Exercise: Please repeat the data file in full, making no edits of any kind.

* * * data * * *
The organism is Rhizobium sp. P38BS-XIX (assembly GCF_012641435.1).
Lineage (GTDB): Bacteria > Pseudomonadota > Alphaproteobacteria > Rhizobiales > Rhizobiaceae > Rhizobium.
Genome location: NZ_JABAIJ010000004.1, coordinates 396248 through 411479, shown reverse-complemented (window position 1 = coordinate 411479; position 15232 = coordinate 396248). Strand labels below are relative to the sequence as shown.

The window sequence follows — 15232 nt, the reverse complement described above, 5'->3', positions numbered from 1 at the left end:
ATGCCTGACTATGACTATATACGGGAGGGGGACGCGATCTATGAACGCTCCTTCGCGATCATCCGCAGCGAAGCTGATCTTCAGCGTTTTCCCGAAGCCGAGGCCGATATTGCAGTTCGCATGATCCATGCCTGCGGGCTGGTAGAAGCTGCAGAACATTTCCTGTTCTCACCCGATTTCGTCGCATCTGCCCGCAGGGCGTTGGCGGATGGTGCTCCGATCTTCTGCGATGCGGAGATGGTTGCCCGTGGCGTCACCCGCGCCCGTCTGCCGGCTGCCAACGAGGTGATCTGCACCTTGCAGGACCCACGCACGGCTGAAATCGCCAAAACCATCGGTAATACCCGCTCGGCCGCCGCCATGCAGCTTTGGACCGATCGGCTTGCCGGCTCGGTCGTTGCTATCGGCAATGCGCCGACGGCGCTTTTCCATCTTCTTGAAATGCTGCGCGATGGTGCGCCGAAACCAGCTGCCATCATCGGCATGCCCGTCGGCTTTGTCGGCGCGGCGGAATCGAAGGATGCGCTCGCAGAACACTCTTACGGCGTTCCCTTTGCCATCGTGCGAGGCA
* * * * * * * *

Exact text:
The organism is Rhizobium sp. P38BS-XIX (assembly GCF_012641435.1).
Lineage (GTDB): Bacteria > Pseudomonadota > Alphaproteobacteria > Rhizobiales > Rhizobiaceae > Rhizobium.
Genome location: NZ_JABAIJ010000004.1, coordinates 396248 through 411479, shown reverse-complemented (window position 1 = coordinate 411479; position 15232 = coordinate 396248). Strand labels below are relative to the sequence as shown.

The window sequence follows — 15232 nt, the reverse complement described above, 5'->3', positions numbered from 1 at the left end:
ATGCCTGACTATGACTATATACGGGAGGGGGACGCGATCTATGAACGCTCCTTCGCGATCATCCGCAGCGAAGCTGATCTTCAGCGTTTTCCCGAAGCCGAGGCCGATATTGCAGTTCGCATGATCCATGCCTGCGGGCTGGTAGAAGCTGCAGAACATTTCCTGTTCTCACCCGATTTCGTCGCATCTGCCCGCAGGGCGTTGGCGGATGGTGCTCCGATCTTCTGCGATGCGGAGATGGTTGCCCGTGGCGTCACCCGCGCCCGTCTGCCGGCTGCCAACGAGGTGATCTGCACCTTGCAGGACCCACGCACGGCTGAAATCGCCAAAACCATCGGTAATACCCGCTCGGCCGCCGCCATGCAGCTTTGGACCGATCGGCTTGCCGGCTCGGTCGTTGCTATCGGCAATGCGCCGACGGCGCTTTTCCATCTTCTTGAAATGCTGCGCGATGGTGCGCCGAAACCAGCTGCCATCATCGGCATGCCCGTCGGCTTTGTCGGCGCGGCGGAATCGAAGGATGCGCTCGCAGAACACTCTTACGGCGTTCCCTTTGCCATCGTGCGAGGCA